There are parents who insist their children are prim and proper in front of the camera, and there are parents who adopt a more laissez faire attitude when it comes to "posing". Vivienne and Albert are the latter who basically let their kids express themselves freely. The family photographer has to work around the antics of the kids and try to anticipate their every move. This is what outdoor family photoshoot should be, in my opinion. We want to document the precious moments when the kids act themselves, and not doing things for the pleasure of others, even their parents.
Big families are fun, noisy, chaotic and depending on your mindset, the politics can be interesting to negotiate too. I am glad my wife has a large extended family, which provides a very favourable and loving environment for my two kids to grow up in.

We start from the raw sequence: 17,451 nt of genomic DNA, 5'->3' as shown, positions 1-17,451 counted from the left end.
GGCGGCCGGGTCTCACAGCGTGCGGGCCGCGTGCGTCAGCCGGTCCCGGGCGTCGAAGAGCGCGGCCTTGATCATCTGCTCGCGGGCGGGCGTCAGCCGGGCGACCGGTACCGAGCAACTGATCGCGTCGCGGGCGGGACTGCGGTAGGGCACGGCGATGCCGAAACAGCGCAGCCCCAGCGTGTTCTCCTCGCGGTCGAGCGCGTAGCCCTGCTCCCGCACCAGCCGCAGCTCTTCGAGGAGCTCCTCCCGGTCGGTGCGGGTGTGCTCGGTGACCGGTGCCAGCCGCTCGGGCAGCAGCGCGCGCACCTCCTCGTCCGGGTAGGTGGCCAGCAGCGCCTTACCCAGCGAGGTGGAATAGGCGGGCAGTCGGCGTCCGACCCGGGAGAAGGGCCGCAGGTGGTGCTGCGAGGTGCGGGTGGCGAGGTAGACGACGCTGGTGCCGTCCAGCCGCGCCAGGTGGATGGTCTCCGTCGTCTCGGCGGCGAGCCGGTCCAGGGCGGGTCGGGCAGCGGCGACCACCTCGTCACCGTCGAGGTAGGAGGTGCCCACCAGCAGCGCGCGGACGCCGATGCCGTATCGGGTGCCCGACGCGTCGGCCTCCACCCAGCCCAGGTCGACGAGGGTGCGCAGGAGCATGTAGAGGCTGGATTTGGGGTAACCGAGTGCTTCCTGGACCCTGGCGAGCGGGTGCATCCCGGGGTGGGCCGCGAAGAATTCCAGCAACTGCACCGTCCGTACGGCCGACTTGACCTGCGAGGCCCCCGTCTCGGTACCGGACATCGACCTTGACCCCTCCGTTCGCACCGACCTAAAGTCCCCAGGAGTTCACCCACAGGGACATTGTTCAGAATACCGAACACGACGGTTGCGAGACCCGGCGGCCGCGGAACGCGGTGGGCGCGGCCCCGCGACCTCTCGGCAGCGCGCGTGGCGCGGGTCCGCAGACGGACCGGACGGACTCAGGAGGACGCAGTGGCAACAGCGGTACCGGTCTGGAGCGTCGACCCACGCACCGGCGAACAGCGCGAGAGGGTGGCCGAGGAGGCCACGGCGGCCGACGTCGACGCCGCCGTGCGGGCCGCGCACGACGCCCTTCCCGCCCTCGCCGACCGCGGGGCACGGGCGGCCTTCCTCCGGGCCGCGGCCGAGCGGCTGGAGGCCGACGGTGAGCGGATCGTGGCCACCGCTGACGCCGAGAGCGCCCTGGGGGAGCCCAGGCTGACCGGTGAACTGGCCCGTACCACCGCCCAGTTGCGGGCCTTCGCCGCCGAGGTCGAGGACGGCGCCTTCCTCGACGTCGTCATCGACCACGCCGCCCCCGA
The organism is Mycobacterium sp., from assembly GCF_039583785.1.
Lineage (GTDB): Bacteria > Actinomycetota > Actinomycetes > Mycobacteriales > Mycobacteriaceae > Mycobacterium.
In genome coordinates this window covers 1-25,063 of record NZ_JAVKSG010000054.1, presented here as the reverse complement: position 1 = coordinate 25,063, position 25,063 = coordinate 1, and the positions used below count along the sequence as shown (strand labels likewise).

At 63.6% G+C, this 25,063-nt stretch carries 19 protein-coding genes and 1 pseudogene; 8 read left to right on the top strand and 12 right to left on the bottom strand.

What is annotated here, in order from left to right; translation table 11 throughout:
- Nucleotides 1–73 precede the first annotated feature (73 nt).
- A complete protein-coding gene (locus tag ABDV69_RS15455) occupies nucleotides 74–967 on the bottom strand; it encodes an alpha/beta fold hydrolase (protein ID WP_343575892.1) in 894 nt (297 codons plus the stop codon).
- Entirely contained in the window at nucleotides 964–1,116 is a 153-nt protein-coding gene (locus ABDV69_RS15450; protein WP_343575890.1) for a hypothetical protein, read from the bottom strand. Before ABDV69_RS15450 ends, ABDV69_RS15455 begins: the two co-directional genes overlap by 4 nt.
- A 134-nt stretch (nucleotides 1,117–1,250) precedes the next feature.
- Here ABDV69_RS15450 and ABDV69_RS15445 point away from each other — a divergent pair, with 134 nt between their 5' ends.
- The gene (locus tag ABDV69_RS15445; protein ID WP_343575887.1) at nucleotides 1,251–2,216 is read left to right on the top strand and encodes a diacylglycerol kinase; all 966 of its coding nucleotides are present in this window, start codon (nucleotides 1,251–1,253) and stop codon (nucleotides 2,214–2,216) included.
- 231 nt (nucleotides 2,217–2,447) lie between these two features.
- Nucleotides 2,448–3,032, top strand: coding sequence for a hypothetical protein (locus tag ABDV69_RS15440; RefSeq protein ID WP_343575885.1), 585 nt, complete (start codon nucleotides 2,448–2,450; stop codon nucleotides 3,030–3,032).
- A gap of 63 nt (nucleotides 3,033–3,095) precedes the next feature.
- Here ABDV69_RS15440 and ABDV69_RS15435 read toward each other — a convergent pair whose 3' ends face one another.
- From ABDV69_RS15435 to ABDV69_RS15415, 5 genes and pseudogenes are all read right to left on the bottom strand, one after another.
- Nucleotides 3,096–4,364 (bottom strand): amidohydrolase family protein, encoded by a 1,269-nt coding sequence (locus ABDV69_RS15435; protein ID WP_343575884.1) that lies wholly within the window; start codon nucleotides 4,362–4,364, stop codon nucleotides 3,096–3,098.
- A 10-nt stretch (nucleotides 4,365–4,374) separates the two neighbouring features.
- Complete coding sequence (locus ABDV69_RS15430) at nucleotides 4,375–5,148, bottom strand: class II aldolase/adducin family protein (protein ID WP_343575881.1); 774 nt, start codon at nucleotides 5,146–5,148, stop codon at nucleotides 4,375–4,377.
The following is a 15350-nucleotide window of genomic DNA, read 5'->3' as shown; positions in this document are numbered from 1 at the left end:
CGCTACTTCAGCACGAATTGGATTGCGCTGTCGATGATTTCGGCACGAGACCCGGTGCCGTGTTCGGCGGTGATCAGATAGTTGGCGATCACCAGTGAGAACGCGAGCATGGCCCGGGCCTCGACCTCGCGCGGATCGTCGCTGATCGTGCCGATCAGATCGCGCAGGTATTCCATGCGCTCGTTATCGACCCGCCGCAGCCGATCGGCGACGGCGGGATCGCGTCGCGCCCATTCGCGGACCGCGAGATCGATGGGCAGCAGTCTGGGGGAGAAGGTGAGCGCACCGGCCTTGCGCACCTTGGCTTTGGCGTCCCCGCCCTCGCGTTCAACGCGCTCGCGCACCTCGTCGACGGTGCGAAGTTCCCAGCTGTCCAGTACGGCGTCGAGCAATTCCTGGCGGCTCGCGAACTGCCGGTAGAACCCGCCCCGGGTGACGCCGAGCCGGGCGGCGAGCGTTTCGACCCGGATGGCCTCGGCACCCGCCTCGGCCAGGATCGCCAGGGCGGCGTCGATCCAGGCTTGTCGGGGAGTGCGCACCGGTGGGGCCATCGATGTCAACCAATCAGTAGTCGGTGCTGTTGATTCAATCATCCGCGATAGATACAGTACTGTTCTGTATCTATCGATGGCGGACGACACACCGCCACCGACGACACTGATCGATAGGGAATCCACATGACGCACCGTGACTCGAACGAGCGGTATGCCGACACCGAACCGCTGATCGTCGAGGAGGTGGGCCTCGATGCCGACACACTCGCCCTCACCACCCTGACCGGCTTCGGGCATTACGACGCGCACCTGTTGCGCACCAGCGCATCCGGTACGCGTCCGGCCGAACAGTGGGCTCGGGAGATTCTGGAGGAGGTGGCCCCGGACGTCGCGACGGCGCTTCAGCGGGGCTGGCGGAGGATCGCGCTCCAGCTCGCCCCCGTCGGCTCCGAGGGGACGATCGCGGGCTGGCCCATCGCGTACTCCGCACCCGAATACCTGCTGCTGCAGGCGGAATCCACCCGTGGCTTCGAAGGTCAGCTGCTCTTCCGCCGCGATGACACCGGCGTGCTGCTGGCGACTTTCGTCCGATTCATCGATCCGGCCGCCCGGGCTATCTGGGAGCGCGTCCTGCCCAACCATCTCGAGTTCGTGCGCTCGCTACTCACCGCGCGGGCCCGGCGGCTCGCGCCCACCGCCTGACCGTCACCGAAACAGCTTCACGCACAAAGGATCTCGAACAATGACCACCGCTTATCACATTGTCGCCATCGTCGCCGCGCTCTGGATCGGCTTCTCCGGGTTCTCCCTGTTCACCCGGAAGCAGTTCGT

That's why I have a personal bias towards shooting a big family. The dynamics can be very explosive because my usual number subjects gets multiplied by sometimes a factor of 10. At the same time, the energy pervades throughout the session, making it very rewarding too.
I usually leave the posing to the family members if I sense that they can manage very well on their own. I let the individual family's character emerge, and the difference between various nucleus families can be very fascinating.
Contrary to conventional belief, having a "mass shoot out" does not dilute the quality of the photography each family is entitled to. Instead, the presence of all the other family members serve to either encourage one to "outdo" the other in a good-natured "rivalry", often shrouded in laughters and wolf-whistles from those off-camera.
Another advantage of a big family shoot is the cost. A session fee of $500 divided by 6 is less than $100 per family. What they get is a lifetime of memories, and some kickass family portraits.